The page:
I had been left alone at the side of the road near just north of Oulad Berhil in the shadow of the Atlas Mountains just about 60 km from Taroudant. I was actually enjoying the peace and solemnity for perhaps an hour or so. It was nearing mid-day when a slow-moving truck slowed down and stopped. There were two men and a pile of stuff in the cab. The driver smiled and waved me welcomingly onto the back deck of the truck. I wasn’t quite prepared for what I encountered back there.
It was a sheep-transport truck, carrying sheep to the market in Marrakesh. I climbed up the back, took off my pack and stood it up and leaned against it in the right rear corner of the truck bed. I was wedged in somewhat tightly.
The rectangular truck bed was about 20 feet long, 10 feet wide, and was packed solid with dozens of sheep, plus two rough looking men, one in the front wedged into the area to the right side of cab, the other on the left. We just kind of stared at each other as the truck gradually picked up speed and moved down the road heading slowly up into the foothills.
Initially, I wasn’t sure what these two men were doing there, perhaps catching a ride like I was but they didn’t look like students or travellers. An hour or so later, the irregular rocking and shifting of the truck carried us to where the scenery completely changed.
The road had narrowed to 1 ½ to 2-lanes as it wound up into the mountains. The truck would continually sway back and forth as the road curved left and then right, weaving through the curves of the mountains. Its springs groaned and squealed as we went. The sheep were also swaying and pushing into each other with no room to move, bleating and baaing in protest.
We were soon riding along the edge of a sheer drop of several hundred meters. Both men and sheep in the back of the truck were all densely packed, wedged in by the crush of the sheep which were bleating mournfully with each turn or bump.
Then suddenly I noticed the man on the left work his way toward the center of the sheep. He reached down and picked up a limp sheep that had been crushed or suffocated (or perhaps died of a heart attack from the strain).
He smiled broadly as he showed the glazed, dead eyes of the animal to me and then to the other man, who smiled and nodded his agreement. Then the man with the dead sheep worked his way to the extreme right edge of the truck, took a deep breath, lifted the limp corpse over his head and vigorously tossed the sheep out of the truck. It sailed over the nearby edge of the narrow road, down, down into the steep ravine. We didn’t hear it land hundreds of meters below as the truck rumbled on. He gave me an ominous glance and smiled. I was shocked to see how easily he could dispose of the dead body, though I remained expressionless.
Over the next hour or so, with the truck lurching side-to-side, this process was repeated several times. I wondered why there was no value to the dead sheep’s body for meat or wool and how these men seemed to have so little regard for the value of life. I was enjoying this ride less and less and feeling less secure about travelling alone.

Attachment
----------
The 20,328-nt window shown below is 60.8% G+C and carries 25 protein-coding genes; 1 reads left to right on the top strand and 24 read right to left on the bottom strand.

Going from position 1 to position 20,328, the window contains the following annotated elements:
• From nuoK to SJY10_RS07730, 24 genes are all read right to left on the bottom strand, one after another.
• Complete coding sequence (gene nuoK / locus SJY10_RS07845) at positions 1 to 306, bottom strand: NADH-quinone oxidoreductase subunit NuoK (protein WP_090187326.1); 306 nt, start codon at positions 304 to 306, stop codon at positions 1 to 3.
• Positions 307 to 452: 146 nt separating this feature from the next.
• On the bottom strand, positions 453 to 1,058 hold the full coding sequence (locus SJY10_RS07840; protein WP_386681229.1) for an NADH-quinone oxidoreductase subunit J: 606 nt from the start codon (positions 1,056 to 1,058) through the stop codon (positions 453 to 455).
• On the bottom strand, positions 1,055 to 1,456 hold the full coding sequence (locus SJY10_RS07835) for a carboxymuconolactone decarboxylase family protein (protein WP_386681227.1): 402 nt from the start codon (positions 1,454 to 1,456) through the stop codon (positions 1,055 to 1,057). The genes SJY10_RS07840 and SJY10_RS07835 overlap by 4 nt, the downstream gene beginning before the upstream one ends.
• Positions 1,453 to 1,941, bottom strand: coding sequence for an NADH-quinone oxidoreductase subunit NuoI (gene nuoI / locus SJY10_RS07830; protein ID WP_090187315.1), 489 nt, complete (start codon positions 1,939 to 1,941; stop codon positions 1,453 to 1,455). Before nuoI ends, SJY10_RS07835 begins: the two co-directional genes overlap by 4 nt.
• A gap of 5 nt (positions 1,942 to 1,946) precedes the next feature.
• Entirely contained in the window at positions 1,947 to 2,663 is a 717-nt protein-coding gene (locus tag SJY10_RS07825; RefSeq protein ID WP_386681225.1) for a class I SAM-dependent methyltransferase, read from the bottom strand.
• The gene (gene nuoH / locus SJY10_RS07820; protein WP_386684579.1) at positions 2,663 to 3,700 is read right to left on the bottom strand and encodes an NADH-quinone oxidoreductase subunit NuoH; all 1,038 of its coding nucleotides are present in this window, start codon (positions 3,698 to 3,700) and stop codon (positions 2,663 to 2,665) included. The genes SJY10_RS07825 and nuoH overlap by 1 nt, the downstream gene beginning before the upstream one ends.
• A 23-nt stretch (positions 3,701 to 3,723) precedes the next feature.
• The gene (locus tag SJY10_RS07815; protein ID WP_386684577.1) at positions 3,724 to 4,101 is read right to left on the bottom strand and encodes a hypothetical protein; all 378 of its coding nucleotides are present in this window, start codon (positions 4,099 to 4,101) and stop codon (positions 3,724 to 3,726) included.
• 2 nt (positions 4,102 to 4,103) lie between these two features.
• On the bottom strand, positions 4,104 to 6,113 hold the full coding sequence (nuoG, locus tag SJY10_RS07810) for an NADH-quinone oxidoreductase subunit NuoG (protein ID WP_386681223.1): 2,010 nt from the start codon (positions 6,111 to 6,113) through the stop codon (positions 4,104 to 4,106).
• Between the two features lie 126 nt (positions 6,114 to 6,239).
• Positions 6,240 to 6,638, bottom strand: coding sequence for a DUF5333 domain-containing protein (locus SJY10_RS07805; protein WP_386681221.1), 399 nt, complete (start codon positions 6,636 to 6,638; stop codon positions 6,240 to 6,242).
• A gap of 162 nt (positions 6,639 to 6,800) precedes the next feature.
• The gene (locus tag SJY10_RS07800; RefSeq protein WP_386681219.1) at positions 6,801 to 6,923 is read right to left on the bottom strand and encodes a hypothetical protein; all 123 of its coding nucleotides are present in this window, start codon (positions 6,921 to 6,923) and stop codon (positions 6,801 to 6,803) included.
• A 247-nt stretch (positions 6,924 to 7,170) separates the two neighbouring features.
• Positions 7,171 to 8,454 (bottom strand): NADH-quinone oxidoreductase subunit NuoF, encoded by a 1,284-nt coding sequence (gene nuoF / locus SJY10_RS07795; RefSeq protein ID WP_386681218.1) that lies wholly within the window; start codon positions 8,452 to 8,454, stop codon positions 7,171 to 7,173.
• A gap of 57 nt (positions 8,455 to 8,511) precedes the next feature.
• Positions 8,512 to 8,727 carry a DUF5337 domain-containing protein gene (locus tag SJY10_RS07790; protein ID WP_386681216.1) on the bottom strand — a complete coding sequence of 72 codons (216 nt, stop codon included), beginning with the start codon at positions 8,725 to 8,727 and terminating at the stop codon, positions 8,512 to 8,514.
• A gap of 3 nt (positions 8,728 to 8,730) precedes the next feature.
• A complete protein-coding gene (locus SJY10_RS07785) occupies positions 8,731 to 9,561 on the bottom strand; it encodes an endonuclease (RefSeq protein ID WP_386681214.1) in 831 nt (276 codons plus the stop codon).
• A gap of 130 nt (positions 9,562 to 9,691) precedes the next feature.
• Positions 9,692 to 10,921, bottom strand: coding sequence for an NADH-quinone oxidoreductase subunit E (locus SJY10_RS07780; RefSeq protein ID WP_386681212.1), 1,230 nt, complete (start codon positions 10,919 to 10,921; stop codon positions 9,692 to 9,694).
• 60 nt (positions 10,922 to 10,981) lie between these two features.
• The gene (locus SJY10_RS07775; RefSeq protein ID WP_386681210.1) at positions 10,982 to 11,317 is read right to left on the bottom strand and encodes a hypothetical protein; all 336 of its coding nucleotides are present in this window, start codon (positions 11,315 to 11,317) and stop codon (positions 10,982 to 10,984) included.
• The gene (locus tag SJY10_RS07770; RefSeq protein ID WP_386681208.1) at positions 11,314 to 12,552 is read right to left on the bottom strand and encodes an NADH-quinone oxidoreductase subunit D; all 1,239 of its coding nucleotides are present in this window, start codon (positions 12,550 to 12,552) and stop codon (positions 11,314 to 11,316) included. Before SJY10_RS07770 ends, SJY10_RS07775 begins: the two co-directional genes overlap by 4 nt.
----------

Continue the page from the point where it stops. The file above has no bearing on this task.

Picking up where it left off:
Then the older and swarthier man took a few steps towards me and said to me, “I want your watch. Give me your watch.” – Je veux votre montre. Donnez moi votre montre.
I looked at him seriously and straight in the eye. “Je ne peux pas vous donnez mon montre. Cette un cadeaux de mon pere.” I stood straight up, looked straight at him and repeated, more forcefully, “CETTE un CADEUX de mon PERE, monsieur. Je ne peux pas vous donnez.” (This watch is a gift from my father.)
I reared myself up a bit, instinctively clenched both fists (I had taken Karate in High School) and looked threateningly at one man and then the other. The second appeared concerned and stepped back. Then they both stepped back. Our confrontation remained tense, then gradually dissipated after about 30 minutes or so. A fit young man was more of a match than a small dead sheep.
As this happened, they were both distracted when they had each found another dead sheep that had to be disposed of over the side of the truck and down the banks of the mountain. In the late afternoon, the truck slowed down and stopped.
I took this as a welcome opportunity to get off. We were in the middle of the High Atlas mountains on a rough road, probably 5 or 6 thousand feet above sea level. We had been climbing the entire ride.
I felt safer on the side of the road than in the back of a truck of dying sheep with two seemingly cold-blooded Berber ruffians interested in stealing my watch.
The driver of the truck, who was apparently in charge, came around the back to inspect his load. He was friendly to me. He then spoke demandingly to the two men in the back and ordered them to rearrange the remaining crush of sheep. Perhaps he had noted the loss of too many at the hands of his crew. I thanked him and said goodbye.
The truck, the sheep and the four men were soon on their way lumbering away in the dust like a bad dream. I waited for a ride in the silence of the spectacular high mountains. As luck would have it, a car with an empty back seat stopped and picked me up. The driver was going to Marrakesh, albeit with a stop planned for Tizi n’Test. I was hoping I didn’t stink of lanolin and thankful there were no sheep in the car. When you need a ride, sometimes you compromise.